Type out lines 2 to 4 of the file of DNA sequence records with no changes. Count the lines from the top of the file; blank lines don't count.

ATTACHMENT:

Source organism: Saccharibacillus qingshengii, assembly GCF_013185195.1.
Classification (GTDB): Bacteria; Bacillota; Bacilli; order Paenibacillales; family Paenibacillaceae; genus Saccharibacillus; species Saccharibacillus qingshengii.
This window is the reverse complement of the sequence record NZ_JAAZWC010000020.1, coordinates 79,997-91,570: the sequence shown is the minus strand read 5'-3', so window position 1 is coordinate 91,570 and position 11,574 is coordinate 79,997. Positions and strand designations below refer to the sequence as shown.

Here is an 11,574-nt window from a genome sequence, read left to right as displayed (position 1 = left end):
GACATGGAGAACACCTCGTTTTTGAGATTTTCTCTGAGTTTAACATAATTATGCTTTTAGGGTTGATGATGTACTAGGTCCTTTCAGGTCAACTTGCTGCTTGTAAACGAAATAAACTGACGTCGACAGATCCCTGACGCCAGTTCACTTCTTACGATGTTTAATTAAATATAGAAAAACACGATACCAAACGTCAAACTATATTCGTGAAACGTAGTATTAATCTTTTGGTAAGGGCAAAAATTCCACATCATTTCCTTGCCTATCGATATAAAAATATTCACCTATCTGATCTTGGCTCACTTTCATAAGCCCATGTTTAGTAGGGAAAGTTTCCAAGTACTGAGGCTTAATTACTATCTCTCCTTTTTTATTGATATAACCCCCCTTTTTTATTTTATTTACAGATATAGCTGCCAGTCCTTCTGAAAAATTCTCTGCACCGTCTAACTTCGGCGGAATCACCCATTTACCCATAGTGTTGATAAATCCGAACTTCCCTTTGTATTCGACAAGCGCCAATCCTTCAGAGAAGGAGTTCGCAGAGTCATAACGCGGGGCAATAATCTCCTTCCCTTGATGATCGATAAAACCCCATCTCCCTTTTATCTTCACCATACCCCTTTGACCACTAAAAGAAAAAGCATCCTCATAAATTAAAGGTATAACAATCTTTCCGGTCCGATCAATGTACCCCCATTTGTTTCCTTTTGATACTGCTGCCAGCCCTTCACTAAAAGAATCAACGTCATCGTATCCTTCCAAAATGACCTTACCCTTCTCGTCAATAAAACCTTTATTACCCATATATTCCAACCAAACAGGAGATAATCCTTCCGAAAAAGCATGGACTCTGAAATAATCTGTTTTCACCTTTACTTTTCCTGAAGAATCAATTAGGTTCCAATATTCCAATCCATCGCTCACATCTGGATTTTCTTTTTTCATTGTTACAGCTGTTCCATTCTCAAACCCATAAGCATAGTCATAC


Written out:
Classification (GTDB): Bacteria; Bacillota; Bacilli; order Paenibacillales; family Paenibacillaceae; genus Saccharibacillus; species Saccharibacillus qingshengii.
This window is the reverse complement of the sequence record NZ_JAAZWC010000020.1, coordinates 79,997-91,570: the sequence shown is the minus strand read 5'-3', so window position 1 is coordinate 91,570 and position 11,574 is coordinate 79,997. Positions and strand designations below refer to the sequence as shown.

Here is an 11,574-nt window from a genome sequence, read left to right as displayed (position 1 = left end):